By now our <EventForm> component is growing pretty large and it would be a good idea to split the more generic functions into a file of their own. Initially validateEvent and isEmptyObject are good candidates, as these could conceivably be used elsewhere in the app. This approach will also make the helper functions easier to test, as they are decoupled from React.

Let’s create a new file for these functions:

mkdir app/javascript/helpers
touch app/javascript/helpers/helpers.js

Now add the following code to helpers.js, making sure to remove validateEvent and isEmptyObject from the <EventForm> component:

export const isEmptyObject = obj => Object.keys(obj).length === 0;

export const validateEvent = (event) => {
  const errors = {};

  if (event.event_type === '') {
    errors.event_type = 'You must enter an event type';
  }

  if (event.event_date === '') {
    errors.event_date = 'You must enter a valid date';
  }

  if (event.title === '') {
    errors.title = 'You must enter a title';
  }

  if (event.speaker === '') {
    errors.speaker = 'You must enter at least one speaker';
  }

  if (event.host === '') {
    errors.host = 'You must enter at least one host';
  }

  return errors;
}

And import them into the <EventForm> component like so:

import { isEmptyObject, validateEvent } from '../helpers/helpers';

Now when you attempt to submit a form which is not properly filled out, you should see some nicely formatted errors.

Event Manager - Form submission error

Making the Date Field a Datepicker

The next thing to do is to wire up our date field as a datepicker. For this we’ll use Pikaday.

First, we need to install the library from npm:

npm i pikaday

or

yarn add pikaday

Then in the <EventForm> component, alter the React import, then import Pikaday like so:

import React, { useState, useRef, useEffect } from 'react';
import Pikaday from 'pikaday';
import 'pikaday/css/pikaday.css';

At the top of the component add:

const EventForm = () => {
  const [event, setEvent] = useState({ ... });
  const [formErrors, setFormErrors] = useState({});

  // new line
  const dateInput = useRef(null);
  ...
}

And change the date field like so:

<div>
  <label htmlFor="event_date">
    <strong>Date:</strong>
    <input
      type="text"
      id="event_date"
      name="event_date"
      ref={dateInput}
      autoComplete="off"
    />
  </label>
</div>

As you can see, we are using the useRef hook to create a reference to the date input field, so we can access it elsewhere in the code.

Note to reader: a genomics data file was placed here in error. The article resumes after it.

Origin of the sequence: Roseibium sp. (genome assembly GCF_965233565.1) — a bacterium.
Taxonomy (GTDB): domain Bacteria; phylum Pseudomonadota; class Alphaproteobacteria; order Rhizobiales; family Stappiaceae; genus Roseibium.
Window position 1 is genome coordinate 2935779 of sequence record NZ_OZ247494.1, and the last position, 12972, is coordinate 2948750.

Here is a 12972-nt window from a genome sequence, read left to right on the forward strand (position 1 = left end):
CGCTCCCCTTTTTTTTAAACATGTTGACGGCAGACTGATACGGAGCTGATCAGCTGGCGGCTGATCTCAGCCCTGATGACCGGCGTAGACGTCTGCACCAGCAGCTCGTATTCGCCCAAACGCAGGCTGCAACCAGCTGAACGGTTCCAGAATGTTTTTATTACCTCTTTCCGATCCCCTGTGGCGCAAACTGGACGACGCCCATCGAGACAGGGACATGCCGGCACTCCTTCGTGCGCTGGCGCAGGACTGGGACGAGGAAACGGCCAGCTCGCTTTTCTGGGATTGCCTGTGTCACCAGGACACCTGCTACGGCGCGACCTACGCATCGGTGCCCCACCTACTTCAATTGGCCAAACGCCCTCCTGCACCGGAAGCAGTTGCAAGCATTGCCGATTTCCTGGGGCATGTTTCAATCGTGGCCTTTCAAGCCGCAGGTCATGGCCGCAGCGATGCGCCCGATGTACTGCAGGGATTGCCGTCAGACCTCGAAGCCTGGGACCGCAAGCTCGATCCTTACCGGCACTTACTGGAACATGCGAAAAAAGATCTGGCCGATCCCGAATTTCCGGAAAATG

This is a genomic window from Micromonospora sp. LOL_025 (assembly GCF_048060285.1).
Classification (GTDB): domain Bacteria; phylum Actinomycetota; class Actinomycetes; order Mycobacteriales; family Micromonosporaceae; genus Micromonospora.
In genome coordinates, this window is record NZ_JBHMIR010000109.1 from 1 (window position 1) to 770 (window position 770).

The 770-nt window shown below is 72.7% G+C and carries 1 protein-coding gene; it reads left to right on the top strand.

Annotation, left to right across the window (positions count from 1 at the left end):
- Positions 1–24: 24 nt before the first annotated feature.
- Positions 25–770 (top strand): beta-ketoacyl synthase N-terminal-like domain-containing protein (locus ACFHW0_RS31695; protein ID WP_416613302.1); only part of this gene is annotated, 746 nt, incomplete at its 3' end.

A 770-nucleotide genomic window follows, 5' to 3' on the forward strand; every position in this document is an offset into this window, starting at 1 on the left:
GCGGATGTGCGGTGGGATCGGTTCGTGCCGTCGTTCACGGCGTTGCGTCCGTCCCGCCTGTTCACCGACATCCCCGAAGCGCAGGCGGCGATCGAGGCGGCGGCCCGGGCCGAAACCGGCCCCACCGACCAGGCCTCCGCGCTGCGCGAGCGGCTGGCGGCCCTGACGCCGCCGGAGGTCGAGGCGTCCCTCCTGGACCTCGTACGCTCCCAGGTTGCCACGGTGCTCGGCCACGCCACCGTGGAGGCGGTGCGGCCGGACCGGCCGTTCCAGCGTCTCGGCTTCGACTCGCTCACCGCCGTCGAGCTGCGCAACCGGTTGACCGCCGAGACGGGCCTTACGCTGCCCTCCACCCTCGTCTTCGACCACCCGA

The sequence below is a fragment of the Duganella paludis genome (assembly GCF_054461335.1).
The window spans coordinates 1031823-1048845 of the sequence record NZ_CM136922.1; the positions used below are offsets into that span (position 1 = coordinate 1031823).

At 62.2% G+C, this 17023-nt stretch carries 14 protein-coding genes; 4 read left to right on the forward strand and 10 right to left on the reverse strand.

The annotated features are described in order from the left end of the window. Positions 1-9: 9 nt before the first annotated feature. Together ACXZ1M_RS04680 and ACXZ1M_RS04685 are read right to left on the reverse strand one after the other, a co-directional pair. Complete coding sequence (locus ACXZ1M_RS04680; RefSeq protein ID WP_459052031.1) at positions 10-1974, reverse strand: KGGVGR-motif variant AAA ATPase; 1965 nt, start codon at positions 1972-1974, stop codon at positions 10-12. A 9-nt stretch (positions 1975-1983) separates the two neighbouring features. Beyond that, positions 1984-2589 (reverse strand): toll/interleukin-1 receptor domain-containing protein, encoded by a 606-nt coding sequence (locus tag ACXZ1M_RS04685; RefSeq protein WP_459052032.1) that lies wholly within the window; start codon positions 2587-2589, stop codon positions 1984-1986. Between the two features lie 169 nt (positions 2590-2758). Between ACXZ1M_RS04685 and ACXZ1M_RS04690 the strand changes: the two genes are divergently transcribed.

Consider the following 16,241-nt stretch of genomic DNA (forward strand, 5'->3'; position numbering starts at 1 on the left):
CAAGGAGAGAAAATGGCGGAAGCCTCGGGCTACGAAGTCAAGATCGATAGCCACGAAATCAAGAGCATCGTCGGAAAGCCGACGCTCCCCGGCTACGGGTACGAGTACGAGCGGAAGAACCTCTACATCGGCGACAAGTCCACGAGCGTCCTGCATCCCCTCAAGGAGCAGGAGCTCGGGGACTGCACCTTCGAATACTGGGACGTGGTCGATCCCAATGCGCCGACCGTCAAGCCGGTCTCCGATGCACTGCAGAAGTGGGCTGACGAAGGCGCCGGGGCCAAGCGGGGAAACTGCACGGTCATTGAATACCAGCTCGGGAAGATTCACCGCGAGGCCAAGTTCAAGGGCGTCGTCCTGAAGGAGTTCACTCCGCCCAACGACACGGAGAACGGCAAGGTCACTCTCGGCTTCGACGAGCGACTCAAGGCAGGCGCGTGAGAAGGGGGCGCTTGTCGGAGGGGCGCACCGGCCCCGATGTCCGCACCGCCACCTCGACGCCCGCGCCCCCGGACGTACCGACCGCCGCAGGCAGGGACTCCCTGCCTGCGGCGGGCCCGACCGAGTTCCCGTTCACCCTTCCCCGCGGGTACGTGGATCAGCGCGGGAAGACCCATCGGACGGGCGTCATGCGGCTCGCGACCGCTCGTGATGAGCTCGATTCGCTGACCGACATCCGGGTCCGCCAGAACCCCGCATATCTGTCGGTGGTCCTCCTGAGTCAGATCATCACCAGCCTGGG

Next, we need to add a useEffect hook to initialize the datepicker when the component is mounted.

useEffect(() => {
  const p = new Pikaday({
    field: dateInput.current,
    onSelect: (date) => {
      const formattedDate = formatDate(date);
      dateInput.current.value = formattedDate;
      updateEvent('event_date', formattedDate);
    },
  });

  // Return a cleanup function.
  // React will call this prior to unmounting.
  return () => p.destroy();
}, []);

Thanks to our ref, the field property of the configuration object that we are passing to Pikaday’s constructor, points to DOM element we want to turn into a datepicker. The onSelect method determines what will happen when the user selects a date. In this case, the date is formatted into a YYYY-MM-DD string and the event object we are holding in state is updated.

We can write the formatDate function as a helper method in app/javascript/helpers/helpers.js. This receives a Date object and returns a YYYY-MM-DD string.

export const formatDate = (d) => {
  const YYYY = d.getFullYear();
  const MM = `0${d.getMonth() + 1}`.slice(-2);
  const DD = `0${d.getDate()}`.slice(-2);

  return `${YYYY}-${MM}-${DD}`;
};

Don’t forget to import it in the <EventForm> component:

import { formatDate, isEmptyObject, validateEvent } from '../helpers/helpers';

We can declare the updateEvent method in the <EventForm> component:

const updateEvent = (key, value) => {
  setEvent((prevEvent) => ({ ...prevEvent, [key]: value }));
};

Notice that we are calling the setEvent function slightly differently in that we are passing it a function as an argument. This callback function receives the previous value of event, which we spread into a new object, updating the key/value pair that has changed. This object is returned as the new value of event.

We need to do it like this — and not setEvent({ ...event, [key]: value }) — as otherwise, inside the onSelect method, event will point to its initial value (i.e. an empty object). This is because when it is declared, onSelect forms a closure over event and captures an incorrect value. You can read more about this here: Be Aware of Stale Closures when Using React Hooks.

Alternatively, we could add event to the useEffect dependency array, which would solve the problem. This would however, mean that we are creating a new datepicker every time the user types a character into our form, which is not ideal. There’s more on this in this GitHub issue.

Finally, let’s update our handleInputChange function to use this new method:

const handleInputChange = (e) => {
  const { target } = e;
  const { name } = target;
  const value = target.type === 'checkbox' ? target.checked : target.value;

  updateEvent(name, value);
};

And that’s it. We now have a datepicker.

New Event form with Pikaday datepicker

Warning in Webpack Console

If you are following along using Shakapacker you will see a warning in the console at this point. If you are using esbuild, skip to the next section.

The warning is:

WARNING in ./node_modules/pikaday/pikaday.js 15:23-40
Module not found: Error: Can't resolve 'moment' ...